Weather-based controllers monitor changing weather conditions to prevent unnecessary watering. These products are also referred to as climate-based controllers, climatologically-based controllers and smart controllers.
Weather-based controllers use sensors to calculate evapotranspiration, the amount of water that evaporates from the soil surface or is used by the plant. Based on local weather conditions, these smart controllers automatically adjust the irrigation schedule to deliver only enough water to meet the plant’s or soil’s needs.
Different controllers use different sources of weather data. Controllers use on-site weather sensors, data from a local weather station or data from the internet. Weather-based controllers can be retrofitted on new or existing irrigation systems.
SWAT Testing Protocol
SWAT began developing a testing protocol for weather-based controllers in April 2003. Version 8 of the protocol was approved and adopted in September 2008. More information about SWAT protocols can be found on the Testing Protocols page.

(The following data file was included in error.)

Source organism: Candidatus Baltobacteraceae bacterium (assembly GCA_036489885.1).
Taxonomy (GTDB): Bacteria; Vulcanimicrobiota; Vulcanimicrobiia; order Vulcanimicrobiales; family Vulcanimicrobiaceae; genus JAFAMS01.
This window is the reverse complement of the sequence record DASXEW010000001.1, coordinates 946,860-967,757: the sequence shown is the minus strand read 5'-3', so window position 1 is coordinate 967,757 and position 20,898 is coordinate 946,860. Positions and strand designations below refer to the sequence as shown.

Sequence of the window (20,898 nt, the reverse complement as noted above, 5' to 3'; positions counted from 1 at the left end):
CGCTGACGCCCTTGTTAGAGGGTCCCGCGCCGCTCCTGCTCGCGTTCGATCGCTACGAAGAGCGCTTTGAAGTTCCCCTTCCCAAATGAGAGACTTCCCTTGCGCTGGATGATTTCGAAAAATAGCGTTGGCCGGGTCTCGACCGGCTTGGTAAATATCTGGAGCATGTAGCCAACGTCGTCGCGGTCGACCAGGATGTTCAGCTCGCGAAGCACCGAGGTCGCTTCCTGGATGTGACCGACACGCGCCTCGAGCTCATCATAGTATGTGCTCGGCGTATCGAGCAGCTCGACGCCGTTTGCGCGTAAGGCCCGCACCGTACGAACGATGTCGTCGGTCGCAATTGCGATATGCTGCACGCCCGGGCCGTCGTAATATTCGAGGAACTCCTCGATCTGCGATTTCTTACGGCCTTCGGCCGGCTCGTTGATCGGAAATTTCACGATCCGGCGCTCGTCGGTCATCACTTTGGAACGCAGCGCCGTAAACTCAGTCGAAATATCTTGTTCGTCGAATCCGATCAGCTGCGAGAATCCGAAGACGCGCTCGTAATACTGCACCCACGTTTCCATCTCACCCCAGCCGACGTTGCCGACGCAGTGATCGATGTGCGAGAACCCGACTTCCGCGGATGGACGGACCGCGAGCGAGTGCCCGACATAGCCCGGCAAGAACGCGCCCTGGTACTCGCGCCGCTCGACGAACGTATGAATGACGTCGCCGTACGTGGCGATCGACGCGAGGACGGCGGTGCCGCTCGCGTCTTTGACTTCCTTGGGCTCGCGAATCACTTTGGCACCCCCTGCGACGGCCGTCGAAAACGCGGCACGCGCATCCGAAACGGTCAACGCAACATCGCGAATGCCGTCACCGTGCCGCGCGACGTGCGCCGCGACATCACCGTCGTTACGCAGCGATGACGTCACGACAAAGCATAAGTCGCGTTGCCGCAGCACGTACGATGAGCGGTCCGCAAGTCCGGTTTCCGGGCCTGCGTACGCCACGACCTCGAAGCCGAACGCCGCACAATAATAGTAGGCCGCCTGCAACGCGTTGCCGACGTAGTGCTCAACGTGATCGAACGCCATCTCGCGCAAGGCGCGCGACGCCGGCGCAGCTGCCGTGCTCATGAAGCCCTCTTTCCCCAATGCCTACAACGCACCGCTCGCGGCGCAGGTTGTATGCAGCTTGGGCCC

WaterSense Testing Protocol
The U.S. Environmental Protection Agency’s WaterSense program began labeling weather-based controllers in 2012. WaterSense criteria are based on the SWAT testing protocol but include modified requirements for minimum runtimes, missing weather station data, rainfall requirements and calculating the water balance.
Product Testing Results Based on SWAT Protocol
04/03/2016 — Hydro-Rain/Orbit
10/30/2014 — Rachio IRO 16 Zone
10/30/2014 — BIT ICS-One
10/20/2014 — Skydrop Smart Watering Controller
08/02/2013 — Weathermatic Smartline SLW1
08/02/2013 — Weathermatic Smartline SLW-15 or SLW-5
Products should be retested or reviewed every three years to ensure performance reports are relevant to current products being sold. Products with test results older than three years have been removed from the list above. Details about using WaterSense test results to create SWAT performance reports can be found here.
For questions about SWAT or weather-based controllers, contact the Irrigation Association via email or by calling 703.536.7080.